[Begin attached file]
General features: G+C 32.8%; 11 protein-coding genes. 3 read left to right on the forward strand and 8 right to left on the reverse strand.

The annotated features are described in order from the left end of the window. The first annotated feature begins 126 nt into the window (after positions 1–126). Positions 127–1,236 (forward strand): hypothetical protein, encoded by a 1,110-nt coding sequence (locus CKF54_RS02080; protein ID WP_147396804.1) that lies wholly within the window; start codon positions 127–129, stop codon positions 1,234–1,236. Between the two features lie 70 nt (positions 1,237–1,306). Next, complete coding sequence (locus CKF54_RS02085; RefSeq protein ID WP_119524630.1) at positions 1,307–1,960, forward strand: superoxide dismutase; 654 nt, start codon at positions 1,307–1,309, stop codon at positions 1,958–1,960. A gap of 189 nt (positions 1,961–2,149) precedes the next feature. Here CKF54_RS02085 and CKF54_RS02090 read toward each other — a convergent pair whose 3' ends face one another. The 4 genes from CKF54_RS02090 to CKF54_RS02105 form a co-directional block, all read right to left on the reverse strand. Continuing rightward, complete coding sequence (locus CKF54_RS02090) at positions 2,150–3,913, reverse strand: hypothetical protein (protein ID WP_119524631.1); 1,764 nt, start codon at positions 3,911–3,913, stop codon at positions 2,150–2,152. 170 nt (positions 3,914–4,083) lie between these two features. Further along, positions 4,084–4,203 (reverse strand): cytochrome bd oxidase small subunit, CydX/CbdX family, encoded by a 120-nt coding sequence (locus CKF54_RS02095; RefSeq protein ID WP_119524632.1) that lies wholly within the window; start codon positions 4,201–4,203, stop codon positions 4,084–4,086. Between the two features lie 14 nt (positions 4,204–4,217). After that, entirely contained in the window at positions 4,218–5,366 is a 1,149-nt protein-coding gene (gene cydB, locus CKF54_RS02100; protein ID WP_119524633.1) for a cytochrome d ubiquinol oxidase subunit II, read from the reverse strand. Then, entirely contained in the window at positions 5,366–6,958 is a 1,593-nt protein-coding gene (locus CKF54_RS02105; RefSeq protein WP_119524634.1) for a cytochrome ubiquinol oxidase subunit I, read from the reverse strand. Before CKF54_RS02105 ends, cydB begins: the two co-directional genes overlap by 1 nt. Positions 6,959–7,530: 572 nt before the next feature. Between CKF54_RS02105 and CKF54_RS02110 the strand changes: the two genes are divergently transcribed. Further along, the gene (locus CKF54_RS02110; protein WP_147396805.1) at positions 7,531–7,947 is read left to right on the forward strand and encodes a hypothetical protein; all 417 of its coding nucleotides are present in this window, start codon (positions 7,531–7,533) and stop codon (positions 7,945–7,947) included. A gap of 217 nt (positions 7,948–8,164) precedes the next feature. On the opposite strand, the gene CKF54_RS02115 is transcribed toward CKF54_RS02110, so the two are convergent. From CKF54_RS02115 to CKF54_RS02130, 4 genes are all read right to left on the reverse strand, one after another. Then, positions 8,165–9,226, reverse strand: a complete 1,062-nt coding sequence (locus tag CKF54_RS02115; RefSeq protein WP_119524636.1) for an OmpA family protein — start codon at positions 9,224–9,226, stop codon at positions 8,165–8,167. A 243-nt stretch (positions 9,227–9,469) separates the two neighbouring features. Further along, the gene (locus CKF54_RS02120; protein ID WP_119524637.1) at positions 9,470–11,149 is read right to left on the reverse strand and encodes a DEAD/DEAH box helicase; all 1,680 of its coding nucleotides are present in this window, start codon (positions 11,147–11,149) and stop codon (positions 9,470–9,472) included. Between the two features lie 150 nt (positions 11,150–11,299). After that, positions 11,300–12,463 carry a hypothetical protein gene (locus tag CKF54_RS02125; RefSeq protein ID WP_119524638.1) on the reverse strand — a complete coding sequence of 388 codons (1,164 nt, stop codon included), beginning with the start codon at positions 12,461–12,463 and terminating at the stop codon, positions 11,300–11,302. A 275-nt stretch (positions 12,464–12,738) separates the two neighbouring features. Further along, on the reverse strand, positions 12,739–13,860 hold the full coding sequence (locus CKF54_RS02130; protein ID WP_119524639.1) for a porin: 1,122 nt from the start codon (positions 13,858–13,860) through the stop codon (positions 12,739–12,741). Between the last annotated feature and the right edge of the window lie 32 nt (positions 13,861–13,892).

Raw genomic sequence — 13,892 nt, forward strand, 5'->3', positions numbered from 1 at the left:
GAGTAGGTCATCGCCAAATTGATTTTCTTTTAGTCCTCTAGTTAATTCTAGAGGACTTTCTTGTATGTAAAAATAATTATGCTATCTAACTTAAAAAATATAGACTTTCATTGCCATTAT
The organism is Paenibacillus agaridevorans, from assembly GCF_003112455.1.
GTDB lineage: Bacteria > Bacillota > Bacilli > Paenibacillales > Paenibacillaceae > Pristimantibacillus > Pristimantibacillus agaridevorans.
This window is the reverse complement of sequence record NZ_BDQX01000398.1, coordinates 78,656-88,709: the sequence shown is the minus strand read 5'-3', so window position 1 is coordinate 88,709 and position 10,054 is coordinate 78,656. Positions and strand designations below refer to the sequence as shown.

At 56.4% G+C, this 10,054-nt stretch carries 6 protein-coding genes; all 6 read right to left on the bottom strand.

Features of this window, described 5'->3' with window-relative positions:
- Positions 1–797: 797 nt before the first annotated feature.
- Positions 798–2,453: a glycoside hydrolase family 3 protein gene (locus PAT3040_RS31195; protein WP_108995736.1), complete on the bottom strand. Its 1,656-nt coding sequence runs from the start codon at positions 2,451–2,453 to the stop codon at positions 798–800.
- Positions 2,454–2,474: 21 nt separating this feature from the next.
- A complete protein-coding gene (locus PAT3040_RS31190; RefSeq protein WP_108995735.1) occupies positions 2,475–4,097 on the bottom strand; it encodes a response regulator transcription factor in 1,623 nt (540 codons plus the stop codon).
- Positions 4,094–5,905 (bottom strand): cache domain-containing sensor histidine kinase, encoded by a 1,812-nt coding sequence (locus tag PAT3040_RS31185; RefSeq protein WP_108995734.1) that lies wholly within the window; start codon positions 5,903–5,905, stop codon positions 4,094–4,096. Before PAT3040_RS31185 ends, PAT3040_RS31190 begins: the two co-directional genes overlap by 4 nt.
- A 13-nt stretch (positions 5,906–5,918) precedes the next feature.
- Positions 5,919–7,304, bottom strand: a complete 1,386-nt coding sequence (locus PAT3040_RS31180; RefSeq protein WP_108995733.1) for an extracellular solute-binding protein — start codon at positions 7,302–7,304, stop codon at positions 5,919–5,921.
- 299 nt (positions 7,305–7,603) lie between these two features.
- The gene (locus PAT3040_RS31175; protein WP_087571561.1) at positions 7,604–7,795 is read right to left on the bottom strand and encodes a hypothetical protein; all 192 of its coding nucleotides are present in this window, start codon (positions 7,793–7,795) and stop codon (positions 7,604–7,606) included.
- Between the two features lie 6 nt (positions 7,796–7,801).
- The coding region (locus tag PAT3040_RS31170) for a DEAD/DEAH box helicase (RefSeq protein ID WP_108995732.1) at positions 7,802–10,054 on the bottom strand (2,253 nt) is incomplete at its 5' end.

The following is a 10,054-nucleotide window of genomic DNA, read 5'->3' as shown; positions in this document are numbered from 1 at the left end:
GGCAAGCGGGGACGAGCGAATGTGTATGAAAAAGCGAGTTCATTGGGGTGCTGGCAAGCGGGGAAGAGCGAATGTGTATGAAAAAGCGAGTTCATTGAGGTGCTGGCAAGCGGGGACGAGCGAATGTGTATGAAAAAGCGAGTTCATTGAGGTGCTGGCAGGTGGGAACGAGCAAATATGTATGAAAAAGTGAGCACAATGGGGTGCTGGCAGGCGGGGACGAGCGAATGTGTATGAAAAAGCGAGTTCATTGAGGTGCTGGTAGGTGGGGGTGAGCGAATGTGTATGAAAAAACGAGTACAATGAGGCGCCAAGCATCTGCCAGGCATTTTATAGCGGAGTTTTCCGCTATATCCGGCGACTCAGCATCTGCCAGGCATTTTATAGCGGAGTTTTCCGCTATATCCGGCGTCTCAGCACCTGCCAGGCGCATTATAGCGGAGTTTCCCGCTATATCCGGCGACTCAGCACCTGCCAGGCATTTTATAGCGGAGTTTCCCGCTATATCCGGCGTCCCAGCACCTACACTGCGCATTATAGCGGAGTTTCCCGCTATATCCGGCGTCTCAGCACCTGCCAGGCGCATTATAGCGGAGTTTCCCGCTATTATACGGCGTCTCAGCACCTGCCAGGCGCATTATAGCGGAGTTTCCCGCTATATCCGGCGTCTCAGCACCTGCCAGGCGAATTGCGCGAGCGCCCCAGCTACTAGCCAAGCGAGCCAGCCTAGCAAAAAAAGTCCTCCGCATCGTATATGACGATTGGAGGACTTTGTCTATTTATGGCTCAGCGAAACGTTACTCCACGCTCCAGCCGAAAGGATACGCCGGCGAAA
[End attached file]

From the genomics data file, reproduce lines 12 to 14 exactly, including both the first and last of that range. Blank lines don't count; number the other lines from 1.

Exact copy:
- Positions 2,454–2,474: 21 nt separating this feature from the next.
- A complete protein-coding gene (locus PAT3040_RS31190; RefSeq protein WP_108995735.1) occupies positions 2,475–4,097 on the bottom strand; it encodes a response regulator transcription factor in 1,623 nt (540 codons plus the stop codon).
- Positions 4,094–5,905 (bottom strand): cache domain-containing sensor histidine kinase, encoded by a 1,812-nt coding sequence (locus tag PAT3040_RS31185; RefSeq protein WP_108995734.1) that lies wholly within the window; start codon positions 5,903–5,905, stop codon positions 4,094–4,096. Before PAT3040_RS31185 ends, PAT3040_RS31190 begins: the two co-directional genes overlap by 4 nt.